In chinese cuisine, Yum Cha (literally translates to "drink tea") represents the traditional brunch. My husband introduced this to me for the first time in 2018, and immediately I was addicted to the variety, complexity and flavors of the Dim Sums. Dim Sum in chinese means "touch heart" represents the various dumplings you can order - usually from numerous trolleys/carts in a Yum-Cha restaurant. I find it very welcoming that in Chinese, there are these artistic expressions of usual items - dumplings representing the "touching of the soul/heart".
Har Gow is one of our favorites dumplings. We tried to create our version for the first time..a little bit tough but we made it!
- 1 White or Yellow Carrot (for 2 people)
- 1 Clove of Garlic
- 10 Prawns (for 2 people)
- Soy Sauce
- Extra-virgin Olive Oil
- Black Pepper
- Half a glass of Organic Tapioca Starch (for 2 people)
- Half a glass of Organic Rice Flour (for 2 people)
- Half a glass of Organic Stone-grounded Whole Wheat Flour (for 2 people)
- Boiling Water
- Organic Sesame Oil
Start from the filling and once this is ready start preparing the dough so it doesn't dry out. You can even prepare the filling a day in advance and store in the fridge.
- Deshell all the prawns raw.
- Finely chop the carrot, the clove of garlic, the ginger and the chives and mix all together.
- Flatten half of the the peeled prawns with the side of a large knife and finely mince them with a knife.
- Mix them all together (carrot, garlic, ginger, chive and prawns) and season with olive oil, salt, black pepper and soy sauce.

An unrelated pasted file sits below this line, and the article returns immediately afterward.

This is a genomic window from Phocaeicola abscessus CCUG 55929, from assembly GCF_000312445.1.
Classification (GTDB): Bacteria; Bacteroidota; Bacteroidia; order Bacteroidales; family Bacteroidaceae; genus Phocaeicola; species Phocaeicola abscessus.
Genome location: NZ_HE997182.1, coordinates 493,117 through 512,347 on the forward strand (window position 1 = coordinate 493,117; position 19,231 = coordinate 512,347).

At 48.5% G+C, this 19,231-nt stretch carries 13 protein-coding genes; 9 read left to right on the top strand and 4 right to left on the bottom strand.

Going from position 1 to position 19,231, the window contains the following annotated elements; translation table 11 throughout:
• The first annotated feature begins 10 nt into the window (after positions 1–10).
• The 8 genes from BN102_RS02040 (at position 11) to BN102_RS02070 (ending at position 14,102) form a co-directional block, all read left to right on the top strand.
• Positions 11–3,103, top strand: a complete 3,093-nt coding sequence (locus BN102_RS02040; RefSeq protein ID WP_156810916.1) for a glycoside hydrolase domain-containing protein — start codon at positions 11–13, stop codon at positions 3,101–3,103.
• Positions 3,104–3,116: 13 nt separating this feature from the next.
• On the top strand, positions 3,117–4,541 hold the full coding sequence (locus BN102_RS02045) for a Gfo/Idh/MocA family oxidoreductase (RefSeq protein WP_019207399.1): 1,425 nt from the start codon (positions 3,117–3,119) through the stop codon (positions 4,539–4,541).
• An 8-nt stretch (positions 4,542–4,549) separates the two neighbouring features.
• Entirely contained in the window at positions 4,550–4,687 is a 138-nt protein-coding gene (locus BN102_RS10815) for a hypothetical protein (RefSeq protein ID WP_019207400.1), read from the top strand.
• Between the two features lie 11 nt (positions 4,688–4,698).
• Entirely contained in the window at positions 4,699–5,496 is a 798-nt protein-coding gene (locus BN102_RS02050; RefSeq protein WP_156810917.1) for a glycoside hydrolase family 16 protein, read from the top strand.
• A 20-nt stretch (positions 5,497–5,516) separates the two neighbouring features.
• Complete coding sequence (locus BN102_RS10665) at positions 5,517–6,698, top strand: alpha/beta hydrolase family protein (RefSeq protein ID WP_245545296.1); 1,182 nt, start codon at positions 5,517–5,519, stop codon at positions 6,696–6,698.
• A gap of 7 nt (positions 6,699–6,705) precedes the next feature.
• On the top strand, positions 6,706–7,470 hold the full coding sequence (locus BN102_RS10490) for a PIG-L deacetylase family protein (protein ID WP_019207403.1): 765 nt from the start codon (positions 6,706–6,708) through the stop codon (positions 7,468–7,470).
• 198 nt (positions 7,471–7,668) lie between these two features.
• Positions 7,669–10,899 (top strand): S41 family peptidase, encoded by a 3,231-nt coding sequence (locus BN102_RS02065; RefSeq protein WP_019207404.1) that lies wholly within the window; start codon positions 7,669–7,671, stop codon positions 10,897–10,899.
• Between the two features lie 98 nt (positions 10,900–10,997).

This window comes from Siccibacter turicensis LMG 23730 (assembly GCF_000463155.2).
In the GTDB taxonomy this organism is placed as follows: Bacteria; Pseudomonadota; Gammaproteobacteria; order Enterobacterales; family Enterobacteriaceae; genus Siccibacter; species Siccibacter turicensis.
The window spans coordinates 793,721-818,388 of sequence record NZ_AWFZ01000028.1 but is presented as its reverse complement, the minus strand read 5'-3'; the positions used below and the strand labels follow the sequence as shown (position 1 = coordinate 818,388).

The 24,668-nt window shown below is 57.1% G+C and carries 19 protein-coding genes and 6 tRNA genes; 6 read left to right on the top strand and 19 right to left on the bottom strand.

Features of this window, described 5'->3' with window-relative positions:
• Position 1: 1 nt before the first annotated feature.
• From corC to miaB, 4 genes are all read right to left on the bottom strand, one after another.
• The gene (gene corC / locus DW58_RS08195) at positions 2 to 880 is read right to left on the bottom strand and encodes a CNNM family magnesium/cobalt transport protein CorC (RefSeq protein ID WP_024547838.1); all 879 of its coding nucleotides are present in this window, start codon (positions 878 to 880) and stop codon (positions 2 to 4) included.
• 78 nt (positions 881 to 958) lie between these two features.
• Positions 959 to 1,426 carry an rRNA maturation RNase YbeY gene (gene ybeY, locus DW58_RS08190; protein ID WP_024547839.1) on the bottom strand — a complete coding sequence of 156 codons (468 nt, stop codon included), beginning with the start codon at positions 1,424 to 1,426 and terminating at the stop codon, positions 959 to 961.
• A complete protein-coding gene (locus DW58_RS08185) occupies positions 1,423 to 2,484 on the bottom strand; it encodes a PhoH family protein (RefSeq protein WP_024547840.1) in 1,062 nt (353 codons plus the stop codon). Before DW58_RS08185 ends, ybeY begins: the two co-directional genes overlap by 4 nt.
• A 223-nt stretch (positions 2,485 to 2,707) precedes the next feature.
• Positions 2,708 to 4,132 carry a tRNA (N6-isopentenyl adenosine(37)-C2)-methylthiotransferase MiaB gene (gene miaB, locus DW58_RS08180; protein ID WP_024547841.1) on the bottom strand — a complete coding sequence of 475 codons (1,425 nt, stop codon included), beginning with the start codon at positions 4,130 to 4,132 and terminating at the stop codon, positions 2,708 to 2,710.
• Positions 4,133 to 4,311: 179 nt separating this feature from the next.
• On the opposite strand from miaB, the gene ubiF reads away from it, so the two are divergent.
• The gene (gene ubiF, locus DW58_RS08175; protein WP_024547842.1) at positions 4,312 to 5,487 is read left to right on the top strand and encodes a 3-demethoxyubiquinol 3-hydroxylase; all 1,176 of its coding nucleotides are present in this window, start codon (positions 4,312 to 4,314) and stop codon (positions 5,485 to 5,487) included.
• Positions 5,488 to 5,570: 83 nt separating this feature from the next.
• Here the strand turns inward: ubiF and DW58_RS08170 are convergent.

- Chop the spring onion and simmer it with extra-virgin olive oil and add into the mixture.
- Chop the remaining prawns into 2-3 pieces - do not put these into the filling mixture for now.
- Leave the filling mixture in the fridge.
- For the dough, mix together half glass of tapioca starch with half glass of rice flour and whole wheat flour. Add half teaspoon of salt and mix.
- Add three quarter glass of boiling water. It's really important that the water is boiling. Start knead with your hands to create the dough.
- Add sesame oil and adjust with flour and starch. You need to get an elastic but non-sticky consistency for the dough.
- Once the dough is ready, cover it and let it rest for 5-10 mins.
- Model the dough into a tube and cut pieces (2cm).
- Roll each piece in the shape of a little ball and start flattening with your hands. Use a flat knife (put oil on the side to avoid the dough from sticking on the surface) and flatten the dough in a circular motion.
- Take the filling and cut prawns out of the fridge
- Put a spoon of filling in the middle and a piece of prawn on the top. Try not to overfill the dumpling as it will burst the dough when folding or cooking.
- Folding: Hold the dumpling skin in your non-dominant hand, bring one side of the skin to the other and pinch one end of the skin together to form the start of the fold. Slowly create small folds on one side of the skin and gently press as you work your way around in closing the dumpling together. To seal the end of the dumpling, pinch both the sides together just the same way as how you started.
- Repeat steps 8 and 9 until either you run out of dough and filling.
- Steam for 5-6 mins in a steamer.
- Ready to serve!